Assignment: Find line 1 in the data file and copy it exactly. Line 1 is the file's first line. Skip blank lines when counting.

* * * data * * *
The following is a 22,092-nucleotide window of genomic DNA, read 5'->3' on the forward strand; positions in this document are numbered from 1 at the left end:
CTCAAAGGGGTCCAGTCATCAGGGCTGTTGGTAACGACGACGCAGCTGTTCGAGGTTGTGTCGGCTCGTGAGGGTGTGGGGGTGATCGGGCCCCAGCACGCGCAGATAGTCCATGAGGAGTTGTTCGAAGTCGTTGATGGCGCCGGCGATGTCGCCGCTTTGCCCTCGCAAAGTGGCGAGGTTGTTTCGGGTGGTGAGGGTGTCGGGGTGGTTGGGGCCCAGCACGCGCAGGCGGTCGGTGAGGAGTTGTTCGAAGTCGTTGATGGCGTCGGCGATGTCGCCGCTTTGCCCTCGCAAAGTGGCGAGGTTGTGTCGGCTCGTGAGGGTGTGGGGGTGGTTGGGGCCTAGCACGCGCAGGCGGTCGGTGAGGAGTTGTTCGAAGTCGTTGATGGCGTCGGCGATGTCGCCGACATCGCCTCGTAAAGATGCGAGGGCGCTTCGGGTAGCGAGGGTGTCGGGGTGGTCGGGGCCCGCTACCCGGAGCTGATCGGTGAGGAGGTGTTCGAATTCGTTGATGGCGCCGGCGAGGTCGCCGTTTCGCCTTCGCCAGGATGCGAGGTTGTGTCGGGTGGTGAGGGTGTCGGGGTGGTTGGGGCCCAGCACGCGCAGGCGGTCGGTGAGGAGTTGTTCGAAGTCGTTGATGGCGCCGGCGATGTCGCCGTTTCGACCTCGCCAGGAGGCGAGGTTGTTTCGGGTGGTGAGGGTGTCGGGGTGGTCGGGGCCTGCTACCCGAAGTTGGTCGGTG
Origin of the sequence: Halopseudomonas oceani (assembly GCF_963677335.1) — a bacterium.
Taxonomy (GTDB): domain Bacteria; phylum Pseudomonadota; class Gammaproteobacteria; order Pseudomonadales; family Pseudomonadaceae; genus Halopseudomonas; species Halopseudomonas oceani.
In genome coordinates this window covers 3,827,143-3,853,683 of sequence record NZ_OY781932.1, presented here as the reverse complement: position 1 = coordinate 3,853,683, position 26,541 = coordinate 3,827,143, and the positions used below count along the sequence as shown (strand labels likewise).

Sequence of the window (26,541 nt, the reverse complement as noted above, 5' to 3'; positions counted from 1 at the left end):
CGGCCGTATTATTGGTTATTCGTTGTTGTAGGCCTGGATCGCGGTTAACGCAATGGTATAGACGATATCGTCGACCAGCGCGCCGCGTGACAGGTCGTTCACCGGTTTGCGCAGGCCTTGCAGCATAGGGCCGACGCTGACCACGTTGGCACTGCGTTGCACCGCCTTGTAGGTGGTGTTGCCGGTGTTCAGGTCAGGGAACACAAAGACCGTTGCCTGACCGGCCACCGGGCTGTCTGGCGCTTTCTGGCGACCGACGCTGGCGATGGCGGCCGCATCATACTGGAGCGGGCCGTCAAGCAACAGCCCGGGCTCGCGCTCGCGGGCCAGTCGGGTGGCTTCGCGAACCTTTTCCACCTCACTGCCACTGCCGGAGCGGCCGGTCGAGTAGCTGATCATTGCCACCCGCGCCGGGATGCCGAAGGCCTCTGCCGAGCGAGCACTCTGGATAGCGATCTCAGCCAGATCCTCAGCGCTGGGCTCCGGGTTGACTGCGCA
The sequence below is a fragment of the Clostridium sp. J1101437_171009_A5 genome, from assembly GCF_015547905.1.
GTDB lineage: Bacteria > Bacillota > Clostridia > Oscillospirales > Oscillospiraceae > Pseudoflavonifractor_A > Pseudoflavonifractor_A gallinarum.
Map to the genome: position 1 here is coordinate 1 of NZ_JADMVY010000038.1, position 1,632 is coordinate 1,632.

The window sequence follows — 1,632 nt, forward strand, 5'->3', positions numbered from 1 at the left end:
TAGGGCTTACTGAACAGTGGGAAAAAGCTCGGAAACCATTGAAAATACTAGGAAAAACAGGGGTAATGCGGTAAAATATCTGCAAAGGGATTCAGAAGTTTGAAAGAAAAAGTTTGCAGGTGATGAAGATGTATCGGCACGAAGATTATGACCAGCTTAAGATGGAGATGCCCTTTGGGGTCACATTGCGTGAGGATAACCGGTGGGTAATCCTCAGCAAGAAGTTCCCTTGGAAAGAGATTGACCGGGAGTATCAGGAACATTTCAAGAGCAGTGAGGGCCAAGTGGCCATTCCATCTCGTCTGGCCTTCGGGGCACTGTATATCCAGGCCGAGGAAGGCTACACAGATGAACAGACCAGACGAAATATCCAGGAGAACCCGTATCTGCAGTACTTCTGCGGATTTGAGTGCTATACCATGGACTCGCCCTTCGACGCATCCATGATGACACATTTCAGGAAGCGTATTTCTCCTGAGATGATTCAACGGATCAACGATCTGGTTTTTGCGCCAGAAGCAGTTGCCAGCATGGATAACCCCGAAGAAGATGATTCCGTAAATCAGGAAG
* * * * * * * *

The following is a 22,092-nucleotide window of genomic DNA, read 5'->3' on the forward strand; positions in this document are numbered from 1 at the left end: